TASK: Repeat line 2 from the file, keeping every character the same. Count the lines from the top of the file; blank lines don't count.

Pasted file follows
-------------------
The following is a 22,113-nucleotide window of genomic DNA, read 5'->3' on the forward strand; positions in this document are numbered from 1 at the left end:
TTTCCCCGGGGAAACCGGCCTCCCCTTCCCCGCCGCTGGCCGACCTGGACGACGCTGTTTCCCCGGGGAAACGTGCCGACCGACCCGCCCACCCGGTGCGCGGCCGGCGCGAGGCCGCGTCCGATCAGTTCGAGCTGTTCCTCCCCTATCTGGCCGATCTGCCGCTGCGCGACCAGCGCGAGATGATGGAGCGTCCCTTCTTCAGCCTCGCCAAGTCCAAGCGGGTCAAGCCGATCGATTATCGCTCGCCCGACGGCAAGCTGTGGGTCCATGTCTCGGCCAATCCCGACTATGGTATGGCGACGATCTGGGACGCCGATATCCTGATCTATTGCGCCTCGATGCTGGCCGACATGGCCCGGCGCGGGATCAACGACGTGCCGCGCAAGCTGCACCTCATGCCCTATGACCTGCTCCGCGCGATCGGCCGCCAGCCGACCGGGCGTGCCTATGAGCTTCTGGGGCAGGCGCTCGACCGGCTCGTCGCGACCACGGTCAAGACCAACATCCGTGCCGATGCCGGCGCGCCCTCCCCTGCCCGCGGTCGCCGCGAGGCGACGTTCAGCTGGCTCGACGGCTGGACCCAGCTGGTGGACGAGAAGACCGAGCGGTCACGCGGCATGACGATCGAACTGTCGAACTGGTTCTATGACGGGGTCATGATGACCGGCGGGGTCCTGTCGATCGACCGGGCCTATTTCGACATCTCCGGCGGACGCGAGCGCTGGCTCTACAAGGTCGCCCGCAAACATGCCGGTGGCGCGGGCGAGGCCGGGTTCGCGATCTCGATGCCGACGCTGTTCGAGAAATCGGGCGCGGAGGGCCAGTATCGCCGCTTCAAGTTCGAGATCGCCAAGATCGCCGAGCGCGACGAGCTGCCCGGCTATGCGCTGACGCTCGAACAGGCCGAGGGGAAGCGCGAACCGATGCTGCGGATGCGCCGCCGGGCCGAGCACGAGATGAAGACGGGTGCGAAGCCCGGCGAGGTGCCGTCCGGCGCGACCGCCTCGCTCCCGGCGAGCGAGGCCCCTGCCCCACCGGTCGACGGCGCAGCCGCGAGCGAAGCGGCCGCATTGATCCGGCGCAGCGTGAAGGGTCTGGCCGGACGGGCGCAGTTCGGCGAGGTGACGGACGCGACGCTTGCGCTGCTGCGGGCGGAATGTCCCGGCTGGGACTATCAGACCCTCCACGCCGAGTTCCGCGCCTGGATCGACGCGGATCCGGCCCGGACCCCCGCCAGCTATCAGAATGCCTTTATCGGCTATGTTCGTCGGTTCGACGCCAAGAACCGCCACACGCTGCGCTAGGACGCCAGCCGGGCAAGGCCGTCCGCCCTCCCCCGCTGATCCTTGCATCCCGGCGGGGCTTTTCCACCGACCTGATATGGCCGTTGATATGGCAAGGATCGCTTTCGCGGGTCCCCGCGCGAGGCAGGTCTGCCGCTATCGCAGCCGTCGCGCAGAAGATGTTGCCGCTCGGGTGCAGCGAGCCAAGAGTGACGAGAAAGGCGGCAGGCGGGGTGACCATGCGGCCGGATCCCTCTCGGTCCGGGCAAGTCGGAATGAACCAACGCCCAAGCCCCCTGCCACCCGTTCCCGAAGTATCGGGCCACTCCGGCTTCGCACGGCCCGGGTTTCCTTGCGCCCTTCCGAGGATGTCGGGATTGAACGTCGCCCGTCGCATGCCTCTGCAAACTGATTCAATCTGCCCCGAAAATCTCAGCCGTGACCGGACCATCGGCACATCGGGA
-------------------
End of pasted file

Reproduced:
TTTCCCCGGGGAAACCGGCCTCCCCTTCCCCGCCGCTGGCCGACCTGGACGACGCTGTTTCCCCGGGGAAACGTGCCGACCGACCCGCCCACCCGGTGCGCGGCCGGCGCGAGGCCGCGTCCGATCAGTTCGAGCTGTTCCTCCCCTATCTGGCCGATCTGCCGCTGCGCGACCAGCGCGAGATGATGGAGCGTCCCTTCTTCAGCCTCGCCAAGTCCAAGCGGGTCAAGCCGATCGATTATCGCTCGCCCGACGGCAAGCTGTGGGTCCATGTCTCGGCCAATCCCGACTATGGTATGGCGACGATCTGGGACGCCGATATCCTGATCTATTGCGCCTCGATGCTGGCCGACATGGCCCGGCGCGGGATCAACGACGTGCCGCGCAAGCTGCACCTCATGCCCTATGACCTGCTCCGCGCGATCGGCCGCCAGCCGACCGGGCGTGCCTATGAGCTTCTGGGGCAGGCGCTCGACCGGCTCGTCGCGACCACGGTCAAGACCAACATCCGTGCCGATGCCGGCGCGCCCTCCCCTGCCCGCGGTCGCCGCGAGGCGACGTTCAGCTGGCTCGACGGCTGGACCCAGCTGGTGGACGAGAAGACCGAGCGGTCACGCGGCATGACGATCGAACTGTCGAACTGGTTCTATGACGGGGTCATGATGACCGGCGGGGTCCTGTCGATCGACCGGGCCTATTTCGACATCTCCGGCGGACGCGAGCGCTGGCTCTACAAGGTCGCCCGCAAACATGCCGGTGGCGCGGGCGAGGCCGGGTTCGCGATCTCGATGCCGACGCTGTTCGAGAAATCGGGCGCGGAGGGCCAGTATCGCCGCTTCAAGTTCGAGATCGCCAAGATCGCCGAGCGCGACGAGCTGCCCGGCTATGCGCTGACGCTCGAACAGGCCGAGGGGAAGCGCGAACCGATGCTGCGGATGCGCCGCCGGGCCGAGCACGAGATGAAGACGGGTGCGAAGCCCGGCGAGGTGCCGTCCGGCGCGACCGCCTCGCTCCCGGCGAGCGAGGCCCCTGCCCCACCGGTCGACGGCGCAGCCGCGAGCGAAGCGGCCGCATTGATCCGGCGCAGCGTGAAGGGTCTGGCCGGACGGGCGCAGTTCGGCGAGGTGACGGACGCGACGCTTGCGCTGCTGCGGGCGGAATGTCCCGGCTGGGACTATCAGACCCTCCACGCCGAGTTCCGCGCCTGGATCGACGCGGATCCGGCCCGGACCCCCGCCAGCTATCAGAATGCCTTTATCGGCTATGTTCGTCGGTTCGACGCCAAGAACCGCCACACGCTGCGCTAGGACGCCAGCCGGGCAAGGCCGTCCGCCCTCCCCCGCTGATCCTTGCATCCCGGCGGGGCTTTTCCACCGACCTGATATGGCCGTTGATATGGCAAGGATCGCTTTCGCGGGTCCCCGCGCGAGGCAGGTCTGCCGCTATCGCAGCCGTCGCGCAGAAGATGTTGCCGCTCGGGTGCAGCGAGCCAAGAGTGACGAGAAAGGCGGCAGGCGGGGTGACCATGCGGCCGGATCCCTCTCGGTCCGGGCAAGTCGGAATGAACCAACGCCCAAGCCCCCTGCCACCCGTTCCCGAAGTATCGGGCCACTCCGGCTTCGCACGGCCCGGGTTTCCTTGCGCCCTTCCGAGGATGTCGGGATTGAACGTCGCCCGTCGCATGCCTCTGCAAACTGATTCAATCTGCCCCGAAAATCTCAGCCGTGACCGGACCATCGGCACATCGGGA